Fears of a pandemic are as contagious as the virus itself. How might a rapidly spreading virus affect our economy and the worldwide markets? Bottom line: If China slows, the world slows.
With an impact second only to that of the U.S., the Asian giant’s economy significantly affects worldwide markets. We saw this at the 2015-2016 turn, when China’s economic slowdown—a result of their shift from an infrastructure-building economy to one that is consumer based—rattled global markets and triggered the second market correction in less than six months.
The critical factor now is how quickly they can contain the virus. If contained within six weeks from the time of this writing—roughly by the end of March—then this will be a short-duration event that will only affect economic and market performance this quarter and possibly next.
If, however, the coronavirus is not contained by the end of March and becomes a true pandemic, then economic and investment market repercussions could persist into 2021.
The virtual shutdown of one of the largest economies would have a significant impact on supply chains. As people—not to mention cities, airplanes, and ships—are quarantined, the movement of goods and services will slow. The more the virus spreads, the more restrictions will increase, and economies will downshift further.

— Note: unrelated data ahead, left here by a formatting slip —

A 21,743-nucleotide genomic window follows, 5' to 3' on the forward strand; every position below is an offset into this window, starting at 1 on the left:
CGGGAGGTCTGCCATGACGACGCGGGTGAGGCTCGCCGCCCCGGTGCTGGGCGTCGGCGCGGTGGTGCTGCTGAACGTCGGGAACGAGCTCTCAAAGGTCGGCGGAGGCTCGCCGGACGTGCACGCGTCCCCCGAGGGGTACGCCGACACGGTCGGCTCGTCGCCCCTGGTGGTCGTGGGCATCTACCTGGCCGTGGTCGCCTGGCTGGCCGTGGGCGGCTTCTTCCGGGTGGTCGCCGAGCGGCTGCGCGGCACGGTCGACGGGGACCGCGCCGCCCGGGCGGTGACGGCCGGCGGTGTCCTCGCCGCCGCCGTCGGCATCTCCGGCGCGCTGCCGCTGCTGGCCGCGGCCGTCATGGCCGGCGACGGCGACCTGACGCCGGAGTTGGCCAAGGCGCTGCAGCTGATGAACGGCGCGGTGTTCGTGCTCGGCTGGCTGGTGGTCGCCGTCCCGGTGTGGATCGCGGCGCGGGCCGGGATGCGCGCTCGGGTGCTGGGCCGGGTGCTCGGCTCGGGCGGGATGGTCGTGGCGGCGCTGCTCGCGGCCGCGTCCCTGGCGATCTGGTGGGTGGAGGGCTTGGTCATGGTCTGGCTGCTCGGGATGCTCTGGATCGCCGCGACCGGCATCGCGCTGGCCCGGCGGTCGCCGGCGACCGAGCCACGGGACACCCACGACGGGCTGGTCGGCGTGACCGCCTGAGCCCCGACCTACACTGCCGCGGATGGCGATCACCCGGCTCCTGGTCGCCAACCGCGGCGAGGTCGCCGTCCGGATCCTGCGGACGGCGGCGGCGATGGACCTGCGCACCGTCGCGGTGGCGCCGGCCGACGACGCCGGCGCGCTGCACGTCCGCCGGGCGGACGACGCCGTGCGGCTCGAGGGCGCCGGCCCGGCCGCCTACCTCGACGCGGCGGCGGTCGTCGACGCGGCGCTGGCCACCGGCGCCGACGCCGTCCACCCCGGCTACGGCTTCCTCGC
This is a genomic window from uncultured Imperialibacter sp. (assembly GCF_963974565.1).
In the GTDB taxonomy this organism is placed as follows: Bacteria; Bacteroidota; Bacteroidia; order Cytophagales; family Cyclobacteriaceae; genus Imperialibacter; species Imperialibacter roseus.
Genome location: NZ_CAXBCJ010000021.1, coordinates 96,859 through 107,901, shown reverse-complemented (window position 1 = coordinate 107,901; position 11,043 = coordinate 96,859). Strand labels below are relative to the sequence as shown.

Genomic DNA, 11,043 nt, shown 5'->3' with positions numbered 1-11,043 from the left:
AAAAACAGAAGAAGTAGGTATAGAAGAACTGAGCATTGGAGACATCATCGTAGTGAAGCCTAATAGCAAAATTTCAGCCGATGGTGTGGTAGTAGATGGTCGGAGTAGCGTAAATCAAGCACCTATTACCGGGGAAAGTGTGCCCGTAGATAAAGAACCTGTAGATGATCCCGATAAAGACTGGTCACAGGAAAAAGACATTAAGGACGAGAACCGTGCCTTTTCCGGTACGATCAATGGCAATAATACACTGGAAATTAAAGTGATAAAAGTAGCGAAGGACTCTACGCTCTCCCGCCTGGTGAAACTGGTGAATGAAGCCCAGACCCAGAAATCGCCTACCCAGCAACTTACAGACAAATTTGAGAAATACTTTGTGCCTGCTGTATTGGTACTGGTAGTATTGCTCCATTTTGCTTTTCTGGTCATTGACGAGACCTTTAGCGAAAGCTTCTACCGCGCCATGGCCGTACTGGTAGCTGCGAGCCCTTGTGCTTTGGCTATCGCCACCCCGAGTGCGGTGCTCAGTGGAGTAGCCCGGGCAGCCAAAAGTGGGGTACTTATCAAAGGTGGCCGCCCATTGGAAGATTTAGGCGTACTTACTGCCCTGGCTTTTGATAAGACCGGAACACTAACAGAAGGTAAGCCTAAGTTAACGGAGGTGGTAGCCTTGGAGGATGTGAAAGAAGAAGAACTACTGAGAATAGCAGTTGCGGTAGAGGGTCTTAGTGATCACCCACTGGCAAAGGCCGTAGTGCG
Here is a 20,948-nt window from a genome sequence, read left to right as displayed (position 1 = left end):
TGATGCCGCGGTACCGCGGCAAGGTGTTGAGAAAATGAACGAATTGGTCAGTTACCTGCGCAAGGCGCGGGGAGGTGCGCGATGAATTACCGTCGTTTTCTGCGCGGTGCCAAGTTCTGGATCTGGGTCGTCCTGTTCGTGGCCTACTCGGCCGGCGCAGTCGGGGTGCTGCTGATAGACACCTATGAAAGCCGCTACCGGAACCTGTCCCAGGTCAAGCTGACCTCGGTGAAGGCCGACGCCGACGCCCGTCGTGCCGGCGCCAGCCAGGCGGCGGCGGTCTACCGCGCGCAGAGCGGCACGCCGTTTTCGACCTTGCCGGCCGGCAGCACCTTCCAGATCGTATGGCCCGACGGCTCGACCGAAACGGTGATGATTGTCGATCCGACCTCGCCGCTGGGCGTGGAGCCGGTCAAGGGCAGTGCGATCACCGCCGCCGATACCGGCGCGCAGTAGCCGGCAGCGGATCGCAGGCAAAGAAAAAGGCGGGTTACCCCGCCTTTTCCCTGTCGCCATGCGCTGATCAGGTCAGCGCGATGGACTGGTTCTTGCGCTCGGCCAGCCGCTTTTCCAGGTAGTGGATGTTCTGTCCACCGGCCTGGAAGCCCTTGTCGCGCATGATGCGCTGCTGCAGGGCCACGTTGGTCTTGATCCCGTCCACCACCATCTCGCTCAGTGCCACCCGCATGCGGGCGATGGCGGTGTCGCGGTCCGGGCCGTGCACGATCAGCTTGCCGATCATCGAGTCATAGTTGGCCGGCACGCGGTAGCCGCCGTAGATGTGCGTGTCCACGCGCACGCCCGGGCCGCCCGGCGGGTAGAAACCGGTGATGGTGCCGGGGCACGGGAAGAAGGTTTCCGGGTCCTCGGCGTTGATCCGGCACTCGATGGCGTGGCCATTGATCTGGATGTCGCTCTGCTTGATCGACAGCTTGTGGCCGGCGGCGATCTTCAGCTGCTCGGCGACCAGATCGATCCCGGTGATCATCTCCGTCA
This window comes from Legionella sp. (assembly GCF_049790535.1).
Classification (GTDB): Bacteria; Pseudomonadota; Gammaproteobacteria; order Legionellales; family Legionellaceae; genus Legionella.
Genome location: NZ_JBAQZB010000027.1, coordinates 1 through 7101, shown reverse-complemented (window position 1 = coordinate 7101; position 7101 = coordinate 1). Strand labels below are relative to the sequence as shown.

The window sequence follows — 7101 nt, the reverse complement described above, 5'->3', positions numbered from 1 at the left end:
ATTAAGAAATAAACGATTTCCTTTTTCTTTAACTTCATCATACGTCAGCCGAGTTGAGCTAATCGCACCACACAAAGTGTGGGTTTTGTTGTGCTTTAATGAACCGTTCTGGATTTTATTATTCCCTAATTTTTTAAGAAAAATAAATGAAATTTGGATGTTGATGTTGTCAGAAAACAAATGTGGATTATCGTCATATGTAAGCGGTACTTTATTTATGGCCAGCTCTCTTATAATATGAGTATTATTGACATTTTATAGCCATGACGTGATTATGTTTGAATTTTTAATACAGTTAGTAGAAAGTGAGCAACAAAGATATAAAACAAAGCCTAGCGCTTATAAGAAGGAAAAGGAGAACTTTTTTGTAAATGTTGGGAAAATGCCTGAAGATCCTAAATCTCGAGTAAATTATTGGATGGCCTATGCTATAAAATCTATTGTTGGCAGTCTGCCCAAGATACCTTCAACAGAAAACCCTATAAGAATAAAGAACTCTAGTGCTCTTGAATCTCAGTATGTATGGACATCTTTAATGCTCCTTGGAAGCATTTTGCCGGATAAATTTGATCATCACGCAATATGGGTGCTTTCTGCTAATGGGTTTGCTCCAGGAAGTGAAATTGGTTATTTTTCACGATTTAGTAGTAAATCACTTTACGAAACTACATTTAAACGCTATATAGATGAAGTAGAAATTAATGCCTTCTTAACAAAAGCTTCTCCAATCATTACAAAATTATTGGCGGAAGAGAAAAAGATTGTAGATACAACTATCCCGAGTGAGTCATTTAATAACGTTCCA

With just-in-time manufacturing processes, supply chains are days and weeks now, not months (hello, same-day delivery), and they are sensitive. A slow in goods could further shift manufacturing to other countries, as has already begun as a result of the U.S.-China trade wars. This will cause delays and likely increase the cost of goods sold for any of China’s current exports that move to other countries.
The virus is multiplying the uncertainty previously sparked by the U.S.-China trade wars. Though we’ve seen recent progress in the trade-agreement resolutions, this economic wildcard has been dragging down the markets for more than two years, since the Trump Administration imposed the first tariff on China in January 2018.
What we know about the coronavirus: It can jump from economy to economy too.
As part of our tactical investment strategy, we’re constantly looking forward to economic conditions to understand how they might impact risks and opportunities in the markets.
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Categories: Coronavirus, Market Outlook February 2020, Trade Wars, Trade War with China